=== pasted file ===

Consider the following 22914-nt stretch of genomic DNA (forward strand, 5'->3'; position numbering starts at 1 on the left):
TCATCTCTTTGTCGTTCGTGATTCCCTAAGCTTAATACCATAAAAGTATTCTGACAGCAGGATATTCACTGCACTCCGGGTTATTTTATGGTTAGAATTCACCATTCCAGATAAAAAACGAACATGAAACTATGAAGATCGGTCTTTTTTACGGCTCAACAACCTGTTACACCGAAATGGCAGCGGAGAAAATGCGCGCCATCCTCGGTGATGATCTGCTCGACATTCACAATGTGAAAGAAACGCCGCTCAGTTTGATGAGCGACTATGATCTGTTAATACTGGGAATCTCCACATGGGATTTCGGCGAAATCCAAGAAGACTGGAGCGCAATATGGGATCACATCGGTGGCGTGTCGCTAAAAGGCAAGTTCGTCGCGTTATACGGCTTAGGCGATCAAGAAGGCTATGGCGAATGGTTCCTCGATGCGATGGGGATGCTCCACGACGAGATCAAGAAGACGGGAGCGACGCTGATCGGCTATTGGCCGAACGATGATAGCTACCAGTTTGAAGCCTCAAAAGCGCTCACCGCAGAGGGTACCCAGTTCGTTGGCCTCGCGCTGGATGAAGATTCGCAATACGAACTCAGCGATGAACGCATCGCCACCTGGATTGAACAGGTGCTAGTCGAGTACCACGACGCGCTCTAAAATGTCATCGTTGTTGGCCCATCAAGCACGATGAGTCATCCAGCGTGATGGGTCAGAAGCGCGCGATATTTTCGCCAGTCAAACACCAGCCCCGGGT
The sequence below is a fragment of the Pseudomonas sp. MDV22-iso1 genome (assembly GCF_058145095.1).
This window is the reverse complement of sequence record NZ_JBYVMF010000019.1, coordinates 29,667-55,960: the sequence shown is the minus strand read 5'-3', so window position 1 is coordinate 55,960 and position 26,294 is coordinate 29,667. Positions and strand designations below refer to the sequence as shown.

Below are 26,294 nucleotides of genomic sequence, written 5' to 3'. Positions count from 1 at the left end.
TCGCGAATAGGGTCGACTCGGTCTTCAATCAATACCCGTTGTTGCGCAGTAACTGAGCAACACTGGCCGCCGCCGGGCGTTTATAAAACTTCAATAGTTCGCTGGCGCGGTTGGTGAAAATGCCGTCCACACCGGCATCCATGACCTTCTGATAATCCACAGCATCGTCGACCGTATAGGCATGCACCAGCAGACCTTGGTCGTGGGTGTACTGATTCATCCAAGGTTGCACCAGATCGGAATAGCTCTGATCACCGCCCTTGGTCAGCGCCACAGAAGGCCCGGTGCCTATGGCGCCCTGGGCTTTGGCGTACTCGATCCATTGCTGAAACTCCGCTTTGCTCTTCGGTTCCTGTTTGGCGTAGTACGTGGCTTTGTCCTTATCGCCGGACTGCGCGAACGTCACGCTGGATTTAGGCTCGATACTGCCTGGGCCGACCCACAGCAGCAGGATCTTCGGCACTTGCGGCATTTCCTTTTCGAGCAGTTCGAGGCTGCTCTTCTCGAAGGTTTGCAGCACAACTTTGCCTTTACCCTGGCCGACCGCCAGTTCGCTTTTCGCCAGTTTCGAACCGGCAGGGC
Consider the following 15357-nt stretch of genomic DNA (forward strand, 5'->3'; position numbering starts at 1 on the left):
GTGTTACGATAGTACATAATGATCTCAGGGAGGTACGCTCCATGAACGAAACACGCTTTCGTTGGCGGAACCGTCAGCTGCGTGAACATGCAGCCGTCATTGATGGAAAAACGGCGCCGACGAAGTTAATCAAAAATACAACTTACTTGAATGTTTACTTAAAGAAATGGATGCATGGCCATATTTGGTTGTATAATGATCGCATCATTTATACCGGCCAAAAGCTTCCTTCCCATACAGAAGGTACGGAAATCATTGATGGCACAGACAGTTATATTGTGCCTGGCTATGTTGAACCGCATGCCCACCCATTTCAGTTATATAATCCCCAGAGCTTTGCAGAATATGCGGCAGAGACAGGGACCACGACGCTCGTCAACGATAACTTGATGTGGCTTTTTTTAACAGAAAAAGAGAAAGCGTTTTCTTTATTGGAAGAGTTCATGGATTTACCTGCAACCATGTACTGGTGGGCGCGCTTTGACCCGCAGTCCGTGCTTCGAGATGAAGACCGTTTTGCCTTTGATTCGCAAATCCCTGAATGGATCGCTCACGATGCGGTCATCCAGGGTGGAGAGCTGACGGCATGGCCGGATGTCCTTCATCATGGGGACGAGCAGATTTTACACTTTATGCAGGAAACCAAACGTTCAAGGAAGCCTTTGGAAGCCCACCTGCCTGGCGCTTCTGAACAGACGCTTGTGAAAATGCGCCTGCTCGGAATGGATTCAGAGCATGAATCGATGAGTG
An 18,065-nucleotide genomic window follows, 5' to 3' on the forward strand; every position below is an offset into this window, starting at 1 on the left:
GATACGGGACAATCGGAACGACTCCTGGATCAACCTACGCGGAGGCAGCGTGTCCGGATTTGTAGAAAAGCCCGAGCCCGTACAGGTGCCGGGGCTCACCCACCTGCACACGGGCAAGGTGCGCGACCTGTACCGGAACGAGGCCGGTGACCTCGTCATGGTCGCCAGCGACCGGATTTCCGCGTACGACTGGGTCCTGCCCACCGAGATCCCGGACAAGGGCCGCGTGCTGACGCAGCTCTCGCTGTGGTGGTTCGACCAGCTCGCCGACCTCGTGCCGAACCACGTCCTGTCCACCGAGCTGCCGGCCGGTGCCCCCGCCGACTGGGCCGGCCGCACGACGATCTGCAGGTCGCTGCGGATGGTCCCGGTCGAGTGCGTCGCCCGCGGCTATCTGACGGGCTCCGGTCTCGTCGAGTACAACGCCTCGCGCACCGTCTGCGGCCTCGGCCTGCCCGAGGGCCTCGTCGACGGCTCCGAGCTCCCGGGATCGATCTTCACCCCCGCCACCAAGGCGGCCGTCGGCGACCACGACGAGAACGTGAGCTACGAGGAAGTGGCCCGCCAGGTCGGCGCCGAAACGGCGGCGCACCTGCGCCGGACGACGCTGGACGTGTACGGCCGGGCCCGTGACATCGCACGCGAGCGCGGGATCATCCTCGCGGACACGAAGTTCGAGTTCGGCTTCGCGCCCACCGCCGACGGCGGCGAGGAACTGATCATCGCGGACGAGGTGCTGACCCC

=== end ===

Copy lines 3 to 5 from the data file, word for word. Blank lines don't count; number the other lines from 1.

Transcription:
The sequence below is a fragment of the Pseudomonas sp. MDV22-iso1 genome (assembly GCF_058145095.1).
This window is the reverse complement of sequence record NZ_JBYVMF010000019.1, coordinates 29,667-55,960: the sequence shown is the minus strand read 5'-3', so window position 1 is coordinate 55,960 and position 26,294 is coordinate 29,667. Positions and strand designations below refer to the sequence as shown.

Below are 26,294 nucleotides of genomic sequence, written 5' to 3'. Positions count from 1 at the left end.